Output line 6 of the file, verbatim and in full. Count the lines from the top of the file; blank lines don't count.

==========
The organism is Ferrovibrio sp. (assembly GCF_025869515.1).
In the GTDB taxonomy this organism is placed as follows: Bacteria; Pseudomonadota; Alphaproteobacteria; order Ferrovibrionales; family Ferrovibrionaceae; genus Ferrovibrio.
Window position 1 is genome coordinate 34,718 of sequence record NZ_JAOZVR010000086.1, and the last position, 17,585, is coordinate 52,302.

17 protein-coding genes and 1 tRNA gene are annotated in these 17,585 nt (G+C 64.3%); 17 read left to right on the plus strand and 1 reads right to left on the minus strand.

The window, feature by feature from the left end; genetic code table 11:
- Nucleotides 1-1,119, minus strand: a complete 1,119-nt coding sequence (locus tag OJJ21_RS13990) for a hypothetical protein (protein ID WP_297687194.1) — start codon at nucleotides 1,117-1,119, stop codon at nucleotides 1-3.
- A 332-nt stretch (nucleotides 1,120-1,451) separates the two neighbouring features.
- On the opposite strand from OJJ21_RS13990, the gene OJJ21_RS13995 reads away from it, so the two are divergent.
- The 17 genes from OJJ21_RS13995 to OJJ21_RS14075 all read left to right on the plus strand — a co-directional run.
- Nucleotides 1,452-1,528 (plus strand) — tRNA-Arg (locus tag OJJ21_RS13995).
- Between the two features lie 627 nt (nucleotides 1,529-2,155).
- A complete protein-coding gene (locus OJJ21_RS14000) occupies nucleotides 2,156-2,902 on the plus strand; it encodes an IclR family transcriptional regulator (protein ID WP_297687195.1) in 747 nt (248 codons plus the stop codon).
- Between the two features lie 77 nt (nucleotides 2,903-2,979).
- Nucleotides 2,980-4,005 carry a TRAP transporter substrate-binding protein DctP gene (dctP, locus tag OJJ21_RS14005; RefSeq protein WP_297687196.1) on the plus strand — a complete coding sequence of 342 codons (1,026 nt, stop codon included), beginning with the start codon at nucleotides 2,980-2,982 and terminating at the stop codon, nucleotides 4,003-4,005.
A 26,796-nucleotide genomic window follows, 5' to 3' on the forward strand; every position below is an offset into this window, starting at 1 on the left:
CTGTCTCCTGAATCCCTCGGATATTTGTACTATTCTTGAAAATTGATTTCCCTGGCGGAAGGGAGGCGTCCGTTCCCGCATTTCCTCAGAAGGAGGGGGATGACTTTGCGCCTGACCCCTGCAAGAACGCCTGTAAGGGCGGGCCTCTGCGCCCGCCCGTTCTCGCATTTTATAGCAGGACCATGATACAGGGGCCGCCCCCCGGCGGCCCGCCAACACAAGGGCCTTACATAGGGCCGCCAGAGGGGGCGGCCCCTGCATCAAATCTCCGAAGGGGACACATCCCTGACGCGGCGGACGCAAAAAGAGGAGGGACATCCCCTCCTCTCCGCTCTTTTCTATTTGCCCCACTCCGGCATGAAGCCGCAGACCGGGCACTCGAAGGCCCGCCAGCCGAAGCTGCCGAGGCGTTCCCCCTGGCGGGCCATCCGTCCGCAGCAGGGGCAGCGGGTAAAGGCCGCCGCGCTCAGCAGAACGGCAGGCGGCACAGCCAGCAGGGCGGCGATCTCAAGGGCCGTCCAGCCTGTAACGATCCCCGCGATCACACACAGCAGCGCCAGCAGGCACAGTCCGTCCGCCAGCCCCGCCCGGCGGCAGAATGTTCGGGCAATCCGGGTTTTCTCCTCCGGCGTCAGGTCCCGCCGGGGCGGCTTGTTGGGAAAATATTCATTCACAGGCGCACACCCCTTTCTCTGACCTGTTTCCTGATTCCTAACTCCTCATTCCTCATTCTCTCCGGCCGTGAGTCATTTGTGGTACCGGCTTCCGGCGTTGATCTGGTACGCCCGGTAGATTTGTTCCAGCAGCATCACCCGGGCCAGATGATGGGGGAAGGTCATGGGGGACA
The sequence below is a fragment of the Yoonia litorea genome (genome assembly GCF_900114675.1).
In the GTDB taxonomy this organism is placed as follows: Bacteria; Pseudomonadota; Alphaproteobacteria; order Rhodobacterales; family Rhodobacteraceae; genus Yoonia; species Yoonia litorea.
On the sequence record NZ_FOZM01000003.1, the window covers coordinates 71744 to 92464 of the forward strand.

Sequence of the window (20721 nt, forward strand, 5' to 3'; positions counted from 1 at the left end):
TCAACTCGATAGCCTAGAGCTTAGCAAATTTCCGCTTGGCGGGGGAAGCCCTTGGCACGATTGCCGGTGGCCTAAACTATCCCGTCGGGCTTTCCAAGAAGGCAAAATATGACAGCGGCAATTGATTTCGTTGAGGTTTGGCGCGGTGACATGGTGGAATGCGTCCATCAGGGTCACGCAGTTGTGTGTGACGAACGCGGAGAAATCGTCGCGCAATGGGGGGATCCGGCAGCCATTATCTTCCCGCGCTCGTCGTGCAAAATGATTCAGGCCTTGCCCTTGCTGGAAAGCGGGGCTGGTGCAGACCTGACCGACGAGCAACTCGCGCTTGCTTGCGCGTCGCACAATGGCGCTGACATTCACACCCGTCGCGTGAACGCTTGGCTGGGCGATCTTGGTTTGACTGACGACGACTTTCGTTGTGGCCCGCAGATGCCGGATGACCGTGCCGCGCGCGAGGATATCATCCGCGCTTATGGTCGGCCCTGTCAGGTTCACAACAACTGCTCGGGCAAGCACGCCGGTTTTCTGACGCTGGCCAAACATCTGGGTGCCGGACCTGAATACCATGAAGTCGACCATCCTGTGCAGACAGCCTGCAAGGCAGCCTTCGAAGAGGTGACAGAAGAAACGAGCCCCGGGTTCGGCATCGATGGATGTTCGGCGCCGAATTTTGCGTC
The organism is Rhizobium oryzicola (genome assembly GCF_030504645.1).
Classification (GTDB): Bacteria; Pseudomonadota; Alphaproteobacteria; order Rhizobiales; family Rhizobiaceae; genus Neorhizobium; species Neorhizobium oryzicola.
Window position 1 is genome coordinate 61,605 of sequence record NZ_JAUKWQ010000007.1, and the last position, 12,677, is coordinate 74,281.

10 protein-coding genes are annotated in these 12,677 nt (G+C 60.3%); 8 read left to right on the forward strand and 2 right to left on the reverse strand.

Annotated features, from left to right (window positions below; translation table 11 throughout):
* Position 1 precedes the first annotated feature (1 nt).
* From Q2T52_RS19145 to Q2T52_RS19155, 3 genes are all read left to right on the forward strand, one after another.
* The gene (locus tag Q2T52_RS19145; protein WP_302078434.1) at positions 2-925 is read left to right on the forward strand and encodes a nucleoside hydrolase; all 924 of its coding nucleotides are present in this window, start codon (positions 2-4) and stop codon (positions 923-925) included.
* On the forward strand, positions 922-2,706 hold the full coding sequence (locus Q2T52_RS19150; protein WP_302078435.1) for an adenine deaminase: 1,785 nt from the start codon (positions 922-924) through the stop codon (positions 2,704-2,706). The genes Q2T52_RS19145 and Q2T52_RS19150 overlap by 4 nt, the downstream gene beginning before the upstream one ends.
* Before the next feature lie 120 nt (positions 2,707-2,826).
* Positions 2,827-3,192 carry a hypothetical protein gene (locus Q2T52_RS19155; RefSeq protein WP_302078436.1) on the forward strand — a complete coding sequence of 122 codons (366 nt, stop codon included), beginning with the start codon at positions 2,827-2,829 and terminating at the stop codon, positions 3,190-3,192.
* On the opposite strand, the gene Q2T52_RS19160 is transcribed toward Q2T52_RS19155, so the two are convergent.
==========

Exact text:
- Nucleotides 1-1,119, minus strand: a complete 1,119-nt coding sequence (locus tag OJJ21_RS13990) for a hypothetical protein (protein ID WP_297687194.1) — start codon at nucleotides 1,117-1,119, stop codon at nucleotides 1-3.